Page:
Families of those lost in Iraq need straight talk
By Shanna Flowers

The nation is growing leery of a war in which area men such as John Ryan Howard, Michael Lalush and Jonathan Bowling honorably gave their lives.

Polls come out frequently that measure the public's growing discontent about why we're in Iraq and whether we can accomplish victory there. Congress members, including a Republican, have drafted resolutions calling for President Bush to withdraw troops. Bush went on national television this week to bolster the nation's resolve. He has flatly rejected the calls to set a deadline to withdraw.

"How do you say 'OK, we're leaving next week, or next month or next year?'" Kathy Howard of Covington would say to those calling for a firm exit date. Her son, Marine Staff Sgt. John Ryan Howard, 26, served twice in Iraq and was killed Aug. 11, 2004, in a helicopter crash. "My son thought we needed to be there. He thought it was worthwhile."

"Our son was ready to go to war," said Becky Lalush of Botetourt County, who along with her husband, Dave, met privately with the president in December.

"He said, 'What do you think I've been training for?'" Lalush said of her son, Marine Sgt. Michael Lalush. The 23-year-old died March 30, 2003, in a helicopter crash, becoming Western Virginia's first casualty in the war.

"I've got a large investment in it," said Darrell Bowling, whose son, Martinsville police officer and Marine Cpl. Jonathan Bowling, 23, was killed when his unit was ambushed Jan. 26.

"Every young man and woman that is in Iraq stuck their hand up and said, 'I'll go,'" Darrell Bowling said, referring to the volunteer military. "You take a person willing to take on that responsibility, you better support them."

I was against invading Iraq. But we're there now.

Tuesday night, Bush essentially told us that war is hell. We know that. All one has to do is see the tear escaping from the corner of Becky Lalush's eye or hear the soft weeping of Kathy Howard over the phone or listen to Darrell Bowling talk poignantly about his loss.

Their sacrifice is the nation's sacrifice. More than 1,740 troops have been killed and more than 13,000 injured in the 27-month conflict.

The war is a daunting challenge. Americans understand and accept that. What we need to hear is a detailed and effective strategy for our mission in Iraq - and Afghanistan.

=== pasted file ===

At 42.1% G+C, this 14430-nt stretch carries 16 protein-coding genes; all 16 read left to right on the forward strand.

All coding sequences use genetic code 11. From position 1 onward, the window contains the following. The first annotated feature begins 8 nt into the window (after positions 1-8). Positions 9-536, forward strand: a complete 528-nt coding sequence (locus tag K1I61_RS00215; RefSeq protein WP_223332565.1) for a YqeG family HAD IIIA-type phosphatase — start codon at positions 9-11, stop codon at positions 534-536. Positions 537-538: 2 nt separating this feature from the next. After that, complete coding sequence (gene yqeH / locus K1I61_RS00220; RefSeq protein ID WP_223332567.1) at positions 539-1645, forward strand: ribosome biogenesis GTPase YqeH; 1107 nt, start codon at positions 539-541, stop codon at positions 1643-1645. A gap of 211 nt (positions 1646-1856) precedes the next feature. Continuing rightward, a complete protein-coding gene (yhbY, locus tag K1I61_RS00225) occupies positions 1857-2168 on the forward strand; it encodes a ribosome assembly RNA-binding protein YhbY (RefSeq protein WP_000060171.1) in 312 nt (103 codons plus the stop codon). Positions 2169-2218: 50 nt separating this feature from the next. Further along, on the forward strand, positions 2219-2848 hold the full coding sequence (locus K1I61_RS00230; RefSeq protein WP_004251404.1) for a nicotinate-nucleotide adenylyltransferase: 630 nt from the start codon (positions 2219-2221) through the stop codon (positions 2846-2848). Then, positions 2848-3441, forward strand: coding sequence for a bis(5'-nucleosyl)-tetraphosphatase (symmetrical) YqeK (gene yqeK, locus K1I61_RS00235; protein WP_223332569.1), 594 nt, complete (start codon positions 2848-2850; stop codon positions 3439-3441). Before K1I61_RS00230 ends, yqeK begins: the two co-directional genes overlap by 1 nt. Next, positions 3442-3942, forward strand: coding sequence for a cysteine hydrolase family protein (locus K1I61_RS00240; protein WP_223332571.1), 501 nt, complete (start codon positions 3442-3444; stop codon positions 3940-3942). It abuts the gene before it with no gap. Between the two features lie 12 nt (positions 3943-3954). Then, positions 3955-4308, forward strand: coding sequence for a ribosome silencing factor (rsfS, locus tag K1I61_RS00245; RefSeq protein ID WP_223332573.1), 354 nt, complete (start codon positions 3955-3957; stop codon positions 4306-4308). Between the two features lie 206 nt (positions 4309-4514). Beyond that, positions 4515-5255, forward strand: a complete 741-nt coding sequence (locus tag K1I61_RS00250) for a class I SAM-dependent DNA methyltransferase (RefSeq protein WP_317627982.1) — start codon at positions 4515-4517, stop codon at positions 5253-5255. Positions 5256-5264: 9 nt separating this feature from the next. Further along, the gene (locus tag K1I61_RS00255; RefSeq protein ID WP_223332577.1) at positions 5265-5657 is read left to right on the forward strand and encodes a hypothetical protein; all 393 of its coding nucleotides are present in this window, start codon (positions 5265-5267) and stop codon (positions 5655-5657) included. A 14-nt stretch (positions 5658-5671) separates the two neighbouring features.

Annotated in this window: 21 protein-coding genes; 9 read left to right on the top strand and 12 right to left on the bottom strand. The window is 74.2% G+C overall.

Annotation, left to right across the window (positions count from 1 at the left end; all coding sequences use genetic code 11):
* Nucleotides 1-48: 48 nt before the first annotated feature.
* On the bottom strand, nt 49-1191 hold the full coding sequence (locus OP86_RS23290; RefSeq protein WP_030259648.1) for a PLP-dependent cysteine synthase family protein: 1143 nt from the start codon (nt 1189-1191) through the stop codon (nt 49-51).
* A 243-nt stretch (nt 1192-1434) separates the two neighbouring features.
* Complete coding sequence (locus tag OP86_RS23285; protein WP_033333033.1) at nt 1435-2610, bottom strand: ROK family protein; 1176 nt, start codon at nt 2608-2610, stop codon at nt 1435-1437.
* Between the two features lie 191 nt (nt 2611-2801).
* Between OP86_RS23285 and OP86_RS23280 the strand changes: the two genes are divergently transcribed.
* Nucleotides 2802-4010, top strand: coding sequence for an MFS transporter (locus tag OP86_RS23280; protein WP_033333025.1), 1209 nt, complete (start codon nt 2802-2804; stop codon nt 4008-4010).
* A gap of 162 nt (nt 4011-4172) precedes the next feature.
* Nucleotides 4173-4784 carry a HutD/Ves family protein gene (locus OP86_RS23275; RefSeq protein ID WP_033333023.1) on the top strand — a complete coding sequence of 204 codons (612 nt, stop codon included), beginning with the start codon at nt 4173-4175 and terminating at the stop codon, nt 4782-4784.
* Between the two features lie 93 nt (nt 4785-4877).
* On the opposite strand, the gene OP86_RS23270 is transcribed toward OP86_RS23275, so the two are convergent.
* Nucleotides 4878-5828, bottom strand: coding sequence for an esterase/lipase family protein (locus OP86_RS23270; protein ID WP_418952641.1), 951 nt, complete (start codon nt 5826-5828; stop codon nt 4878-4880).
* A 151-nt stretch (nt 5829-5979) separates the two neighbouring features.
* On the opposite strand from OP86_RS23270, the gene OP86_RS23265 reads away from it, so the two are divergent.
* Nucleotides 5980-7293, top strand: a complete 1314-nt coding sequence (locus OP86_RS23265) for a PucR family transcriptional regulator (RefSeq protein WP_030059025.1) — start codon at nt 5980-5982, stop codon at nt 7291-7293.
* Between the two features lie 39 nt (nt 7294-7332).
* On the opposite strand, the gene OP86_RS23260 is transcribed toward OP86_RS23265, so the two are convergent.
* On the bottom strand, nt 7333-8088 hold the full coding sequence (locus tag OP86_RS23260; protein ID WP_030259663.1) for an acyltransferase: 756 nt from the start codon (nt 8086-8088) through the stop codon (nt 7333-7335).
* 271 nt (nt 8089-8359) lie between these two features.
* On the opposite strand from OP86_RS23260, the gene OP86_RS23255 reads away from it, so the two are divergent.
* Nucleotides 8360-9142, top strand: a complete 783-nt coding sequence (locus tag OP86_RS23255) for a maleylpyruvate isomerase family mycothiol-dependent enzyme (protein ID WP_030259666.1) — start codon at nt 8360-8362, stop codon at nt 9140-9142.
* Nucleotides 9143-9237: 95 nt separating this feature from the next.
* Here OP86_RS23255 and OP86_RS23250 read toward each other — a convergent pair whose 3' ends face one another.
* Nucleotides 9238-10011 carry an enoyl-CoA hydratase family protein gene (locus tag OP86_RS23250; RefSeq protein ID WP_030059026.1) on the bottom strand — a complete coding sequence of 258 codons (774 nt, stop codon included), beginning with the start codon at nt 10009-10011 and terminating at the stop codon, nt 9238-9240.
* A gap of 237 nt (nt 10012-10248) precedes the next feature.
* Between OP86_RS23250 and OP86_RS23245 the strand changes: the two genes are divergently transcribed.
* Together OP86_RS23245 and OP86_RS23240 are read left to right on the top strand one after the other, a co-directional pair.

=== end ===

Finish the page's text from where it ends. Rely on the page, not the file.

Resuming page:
We need ongoing straight talk, and not glib assessments such as Vice President Dick Cheney's recent and obvious mischaracterization that the burgeoning insurgency is in its "last throes."

Americans need clear-cut benchmarks, outlining the conditions that must be met to improve Iraq - or heaven forbid, if it doesn't improve, to know eventually when to say when. We need straightforward assessments about the number and progress of the Iraqi military and police and when they actually will be ready to defend their country.

As a nation, we need to be told the burden of war is for all to share and not just some individual families.

"I don't think anybody should set a date," Dave Lalush said. "We've got to do it, and do it right to honor the fallen."

Becky Lalush still cries "at least every other day" over the loss of her son. You don't, of course, ever get over such a deep hurt but "you learn to accept it," she said.

"If it weren't for my faith," Kathy Howard said, "I wouldn't be able to get out of bed."

Darrell Bowling, a Virginia state police trooper, tries "to keep busy doing something," including helping other Marine reservists.

The Lalushes have found support in the Gold Star Mothers, an organization of mothers who have lost a child in war or service to the nation's military.

Over Memorial Day weekend, they rode their son's motorcycle to Washington to join more than 300,000 motorcyclists as part of Rolling Thunder, an organization that works on behalf of prisoners of war and the missing in action, and also raises awareness of veterans issues.

In December, the couple was among about 50 families invited to Camp Pendleton in California, where Bush made a speech to troops. Afterward, the president spoke individually with the families. He posed for a picture with the Lalushes, along with one of their son's friends.

"I'm not necessarily a Republican," Becky Lalush said. "I was crying. He had tears in his eyes. President Bush seemed so sincere, that he cared. He didn't want publicity for this."

As for the eroding poll numbers reflecting Americans' wariness about Iraq, Becky Lalush and Kathy Howard said they believe they would be different if Americans saw the good that's being done in Iraq.

"We don't see the good things. All we see is the bad stuff," said Howard, whose middle son, a Navy ensign, is scheduled to go to the Persian Gulf in November. Her oldest son is joining the Virginia Defense Force, which backs up the National Guard.

"The people who matter, the people who were downtrodden the most, if you will, are glad we're there."

Shanna Flowers' column runs on Sundays, Tuesdays and Thursdays.